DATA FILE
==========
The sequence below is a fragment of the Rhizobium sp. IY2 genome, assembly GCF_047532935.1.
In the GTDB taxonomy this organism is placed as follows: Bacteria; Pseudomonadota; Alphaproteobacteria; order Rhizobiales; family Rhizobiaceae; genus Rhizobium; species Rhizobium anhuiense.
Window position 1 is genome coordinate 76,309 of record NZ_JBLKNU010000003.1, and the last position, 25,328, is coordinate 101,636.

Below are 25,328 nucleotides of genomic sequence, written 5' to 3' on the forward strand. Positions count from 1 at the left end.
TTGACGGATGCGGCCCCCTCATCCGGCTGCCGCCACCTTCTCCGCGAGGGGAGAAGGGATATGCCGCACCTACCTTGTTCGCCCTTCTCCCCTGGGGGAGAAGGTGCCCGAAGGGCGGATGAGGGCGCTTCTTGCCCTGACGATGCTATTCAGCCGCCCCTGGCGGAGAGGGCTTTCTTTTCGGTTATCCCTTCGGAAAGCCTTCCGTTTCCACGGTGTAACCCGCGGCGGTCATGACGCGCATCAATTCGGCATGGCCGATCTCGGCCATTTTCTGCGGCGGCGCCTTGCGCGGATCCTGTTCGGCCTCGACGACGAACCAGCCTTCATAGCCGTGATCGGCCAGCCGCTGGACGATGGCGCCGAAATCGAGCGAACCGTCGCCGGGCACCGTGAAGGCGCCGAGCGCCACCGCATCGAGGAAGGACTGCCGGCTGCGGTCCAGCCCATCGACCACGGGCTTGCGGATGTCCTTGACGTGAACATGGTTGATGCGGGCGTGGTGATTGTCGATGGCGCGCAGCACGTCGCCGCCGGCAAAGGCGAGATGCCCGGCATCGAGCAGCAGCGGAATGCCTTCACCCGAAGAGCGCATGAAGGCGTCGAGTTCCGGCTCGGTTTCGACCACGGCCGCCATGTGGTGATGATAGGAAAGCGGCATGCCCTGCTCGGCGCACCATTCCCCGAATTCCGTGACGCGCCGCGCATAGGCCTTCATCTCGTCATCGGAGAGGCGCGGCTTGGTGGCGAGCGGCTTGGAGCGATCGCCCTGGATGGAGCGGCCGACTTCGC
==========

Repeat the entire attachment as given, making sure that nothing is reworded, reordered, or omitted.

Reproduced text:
The sequence below is a fragment of the Rhizobium sp. IY2 genome, assembly GCF_047532935.1.
In the GTDB taxonomy this organism is placed as follows: Bacteria; Pseudomonadota; Alphaproteobacteria; order Rhizobiales; family Rhizobiaceae; genus Rhizobium; species Rhizobium anhuiense.
Window position 1 is genome coordinate 76,309 of record NZ_JBLKNU010000003.1, and the last position, 25,328, is coordinate 101,636.

Below are 25,328 nucleotides of genomic sequence, written 5' to 3' on the forward strand. Positions count from 1 at the left end.
TTGACGGATGCGGCCCCCTCATCCGGCTGCCGCCACCTTCTCCGCGAGGGGAGAAGGGATATGCCGCACCTACCTTGTTCGCCCTTCTCCCCTGGGGGAGAAGGTGCCCGAAGGGCGGATGAGGGCGCTTCTTGCCCTGACGATGCTATTCAGCCGCCCCTGGCGGAGAGGGCTTTCTTTTCGGTTATCCCTTCGGAAAGCCTTCCGTTTCCACGGTGTAACCCGCGGCGGTCATGACGCGCATCAATTCGGCATGGCCGATCTCGGCCATTTTCTGCGGCGGCGCCTTGCGCGGATCCTGTTCGGCCTCGACGACGAACCAGCCTTCATAGCCGTGATCGGCCAGCCGCTGGACGATGGCGCCGAAATCGAGCGAACCGTCGCCGGGCACCGTGAAGGCGCCGAGCGCCACCGCATCGAGGAAGGACTGCCGGCTGCGGTCCAGCCCATCGACCACGGGCTTGCGGATGTCCTTGACGTGAACATGGTTGATGCGGGCGTGGTGATTGTCGATGGCGCGCAGCACGTCGCCGCCGGCAAAGGCGAGATGCCCGGCATCGAGCAGCAGCGGAATGCCTTCACCCGAAGAGCGCATGAAGGCGTCGAGTTCCGGCTCGGTTTCGACCACGGCCGCCATGTGGTGATGATAGGAAAGCGGCATGCCCTGCTCGGCGCACCATTCCCCGAATTCCGTGACGCGCCGCGCATAGGCCTTCATCTCGTCATCGGAGAGGCGCGGCTTGGTGGCGAGCGGCTTGGAGCGATCGCCCTGGATGGAGCGGCCGACTTCGC